Street Food Red

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I took these photos a couple of weeks ago, right in the middle of Hong Kong. Apart from bits of red, they all have something in common. Can you find what it?

On Tuesdays, just post any photo you like (it must be one of your own) that contains the color RED and then link to this blog.

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This lovely new badge was created by Leora from Here in HP.

Hygiene in HK

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Since the SARS outbreak in South China in 2002-2003, HK residents have become more aware in terms of personal and public hygiene.

The elevators all have a layer saran wrap over the buttons that gets changed out or cleaned several times a day. Similarly handles and handrails are regularly disinfected.

Before you enter a building or a block of flats, you will walk on a bleached rug so that your soles are freed of germs.

Most stores and public toilets have hand sanitizer dispensers. Regarding the latter they are much cleaner than the average lavatories in France. Besides there is always a cleaning lady on the premises who regularly mops and cleanses. Finally if you are dissatisfied with the cleanliness of the place there is the phone number of a person you can contact.

Do you find that people are as careful in your country?

Kosher Products in HK

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If you eat kosher, self-catering in HK is not impossible but it is not easy either. If you google “kosher products” and “hong kong” you will find a few addresses which you might find useful.

On the main island, you have basically two kosher stores:the JCC Koshermart (at the Jewish Community Centre) and Shalom Grocery.

The JCC Koshermart is stocked with imported kosher groceries, deli, meat and poultry products. Apparently it also offers freshly prepared dishes for Jewish Festivals as well as freshly baked breads and bakery products.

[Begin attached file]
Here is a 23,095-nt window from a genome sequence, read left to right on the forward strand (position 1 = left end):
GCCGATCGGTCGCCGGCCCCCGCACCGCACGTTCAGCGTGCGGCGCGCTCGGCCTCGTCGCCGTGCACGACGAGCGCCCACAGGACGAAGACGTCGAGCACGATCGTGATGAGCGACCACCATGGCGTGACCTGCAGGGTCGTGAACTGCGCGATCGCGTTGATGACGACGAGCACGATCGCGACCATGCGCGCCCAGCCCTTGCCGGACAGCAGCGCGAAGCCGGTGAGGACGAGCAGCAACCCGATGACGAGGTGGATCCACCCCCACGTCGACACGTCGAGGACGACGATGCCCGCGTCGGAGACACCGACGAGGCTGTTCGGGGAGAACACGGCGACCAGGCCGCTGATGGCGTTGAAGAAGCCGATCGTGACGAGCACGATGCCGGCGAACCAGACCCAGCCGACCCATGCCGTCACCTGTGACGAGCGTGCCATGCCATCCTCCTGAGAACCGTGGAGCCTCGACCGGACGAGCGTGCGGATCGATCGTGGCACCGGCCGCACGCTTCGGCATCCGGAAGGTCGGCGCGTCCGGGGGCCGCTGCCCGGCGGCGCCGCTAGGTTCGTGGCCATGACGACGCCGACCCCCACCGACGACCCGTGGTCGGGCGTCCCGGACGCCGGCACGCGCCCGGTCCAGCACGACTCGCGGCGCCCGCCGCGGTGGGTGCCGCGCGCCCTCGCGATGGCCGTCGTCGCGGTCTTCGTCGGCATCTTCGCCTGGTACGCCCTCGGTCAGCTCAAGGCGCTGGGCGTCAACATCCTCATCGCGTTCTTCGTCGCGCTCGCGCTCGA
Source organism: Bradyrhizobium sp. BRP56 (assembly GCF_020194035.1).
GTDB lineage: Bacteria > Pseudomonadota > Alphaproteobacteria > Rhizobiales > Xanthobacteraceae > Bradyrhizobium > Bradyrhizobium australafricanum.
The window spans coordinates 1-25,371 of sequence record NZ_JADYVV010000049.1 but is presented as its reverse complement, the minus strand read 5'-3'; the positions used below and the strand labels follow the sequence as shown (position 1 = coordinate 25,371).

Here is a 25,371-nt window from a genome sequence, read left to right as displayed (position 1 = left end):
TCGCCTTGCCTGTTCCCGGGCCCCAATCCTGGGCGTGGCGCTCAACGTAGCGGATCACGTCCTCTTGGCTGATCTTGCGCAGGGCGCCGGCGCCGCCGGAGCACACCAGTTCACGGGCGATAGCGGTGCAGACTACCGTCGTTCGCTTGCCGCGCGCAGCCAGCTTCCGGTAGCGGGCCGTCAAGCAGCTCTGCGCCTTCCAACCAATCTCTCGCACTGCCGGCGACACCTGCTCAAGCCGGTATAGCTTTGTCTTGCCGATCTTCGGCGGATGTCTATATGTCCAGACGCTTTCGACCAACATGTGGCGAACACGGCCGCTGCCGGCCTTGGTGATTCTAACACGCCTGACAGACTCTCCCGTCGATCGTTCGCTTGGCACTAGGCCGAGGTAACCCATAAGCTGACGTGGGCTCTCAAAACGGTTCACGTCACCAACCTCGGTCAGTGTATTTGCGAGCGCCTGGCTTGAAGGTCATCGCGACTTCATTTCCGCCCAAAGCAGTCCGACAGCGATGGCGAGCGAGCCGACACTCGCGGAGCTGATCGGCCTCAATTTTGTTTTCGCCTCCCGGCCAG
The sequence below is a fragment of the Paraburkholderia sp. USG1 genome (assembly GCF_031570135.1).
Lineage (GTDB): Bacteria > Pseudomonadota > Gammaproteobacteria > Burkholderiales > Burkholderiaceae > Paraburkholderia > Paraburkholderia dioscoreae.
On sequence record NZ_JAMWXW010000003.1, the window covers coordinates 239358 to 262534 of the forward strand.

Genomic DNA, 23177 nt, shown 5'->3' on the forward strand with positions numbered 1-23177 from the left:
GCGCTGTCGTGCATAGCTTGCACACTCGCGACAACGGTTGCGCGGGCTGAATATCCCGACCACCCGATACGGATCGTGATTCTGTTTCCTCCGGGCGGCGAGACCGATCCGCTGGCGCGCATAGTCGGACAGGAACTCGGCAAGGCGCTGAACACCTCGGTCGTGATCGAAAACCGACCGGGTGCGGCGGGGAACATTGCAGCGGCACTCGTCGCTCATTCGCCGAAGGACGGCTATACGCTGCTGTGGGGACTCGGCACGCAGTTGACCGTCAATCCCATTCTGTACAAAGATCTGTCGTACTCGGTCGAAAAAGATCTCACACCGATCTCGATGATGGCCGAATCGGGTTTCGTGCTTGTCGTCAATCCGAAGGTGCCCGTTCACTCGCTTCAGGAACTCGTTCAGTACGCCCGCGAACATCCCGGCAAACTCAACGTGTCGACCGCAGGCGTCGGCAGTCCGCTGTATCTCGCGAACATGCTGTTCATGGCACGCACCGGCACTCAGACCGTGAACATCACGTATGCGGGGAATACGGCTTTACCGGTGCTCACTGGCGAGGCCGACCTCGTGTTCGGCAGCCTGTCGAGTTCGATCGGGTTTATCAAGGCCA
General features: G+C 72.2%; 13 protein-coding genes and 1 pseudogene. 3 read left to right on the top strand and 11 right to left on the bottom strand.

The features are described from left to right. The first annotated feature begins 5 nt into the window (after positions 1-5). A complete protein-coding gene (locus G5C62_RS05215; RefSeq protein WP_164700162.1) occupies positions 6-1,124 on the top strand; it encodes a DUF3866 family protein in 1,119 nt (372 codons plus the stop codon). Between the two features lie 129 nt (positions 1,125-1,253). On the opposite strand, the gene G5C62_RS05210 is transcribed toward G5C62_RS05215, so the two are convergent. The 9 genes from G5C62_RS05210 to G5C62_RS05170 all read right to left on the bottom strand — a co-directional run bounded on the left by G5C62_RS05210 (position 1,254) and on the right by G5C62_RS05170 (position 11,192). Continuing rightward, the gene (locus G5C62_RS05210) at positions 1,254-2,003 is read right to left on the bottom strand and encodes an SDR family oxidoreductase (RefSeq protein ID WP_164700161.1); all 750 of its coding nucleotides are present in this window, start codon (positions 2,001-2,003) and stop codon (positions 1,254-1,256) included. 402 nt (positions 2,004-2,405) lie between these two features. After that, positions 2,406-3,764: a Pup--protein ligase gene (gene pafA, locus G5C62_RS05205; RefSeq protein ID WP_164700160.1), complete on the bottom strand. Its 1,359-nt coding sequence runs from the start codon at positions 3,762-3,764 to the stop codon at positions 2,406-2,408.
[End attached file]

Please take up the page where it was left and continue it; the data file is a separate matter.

Shalom Grocery is located in Central, 61 Connaught Road, and holds a variety of Mehadrin Kosher products from Israel and the U.S.A.

However those of you who are familiar with kosher shops must keep in mind that these two stores are quite small and only offer a limited number of products such as canned food, snacks, buiscuits, some breads, wine and grape juice, a few dairy products and some frozen meat and fish.

Chabad of Hong Kong also mentions that “there is a wide variety of kosher products available in the Hong Kong Supermarkets.” I’d nuance this and say that there are some kosher products in some Hong Kong Supermarkets; most are products from the USA and Canada and bear printed hasgachot.

Thus you will find some kosher products at:
– Olivers in Princes Building
– Wellcome Supermarkets
– “Great” Supermarket, beneath Seibu Pacific Place which has a kosher section (products from Israel

While Oliver’s and Wellcomes certainly sell kosher products, don’t expect to find lot o f things there. I am not sure about the kosher range at Great’s but it can’t be very big since I didn’t see it when I went there. I did find a few kosher products scattered here and there around the shop though.
I’d suggest that if you see items you fancy, it is a good idea to buy them you might not find them as not all stores hold the same food.

Chinese New Year for Beginners

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– Chinese New Year is also called “Lunar New Year” because it is based on the lunisolar Chinese calendar.

– It is celebrated in countries and territories with significant Han Chinese populations such as Mainland China, Hong Kong, Macau, Singapore, Taiwan, Indonesia, Laos, Malaysia, the Philippines, and Thailand. (Han Chinese constitute about 92% of the population of mainland China.)

– The biggest event of any Chinese New Year’s Eve is the dinner every family will have. A dish consisting of fish is usually served but not eaten completely, as the Chinese phrase “may there be surpluses every year” sounds the same as “may there be fish every year.”

– Floral decorations are popular for the New Year and are available at new year markets. Thus malls and appartment buildings are richly decorated.

– The most common greeting in Cantonese (the language of Hong Kong)is Kung Hei Fat Choi which loosely means “Congratulations and be prosperous”.

– Traditionally, Red envelopes are distributed during the Chinese New Year’s celebrations. They usually contain money. The traditional custom is for elders to give to younger people. Here people exchange envelopes at work and also give some to the people who work for them. Even if you are not Chinese you are expected to give envelopes to the people around you.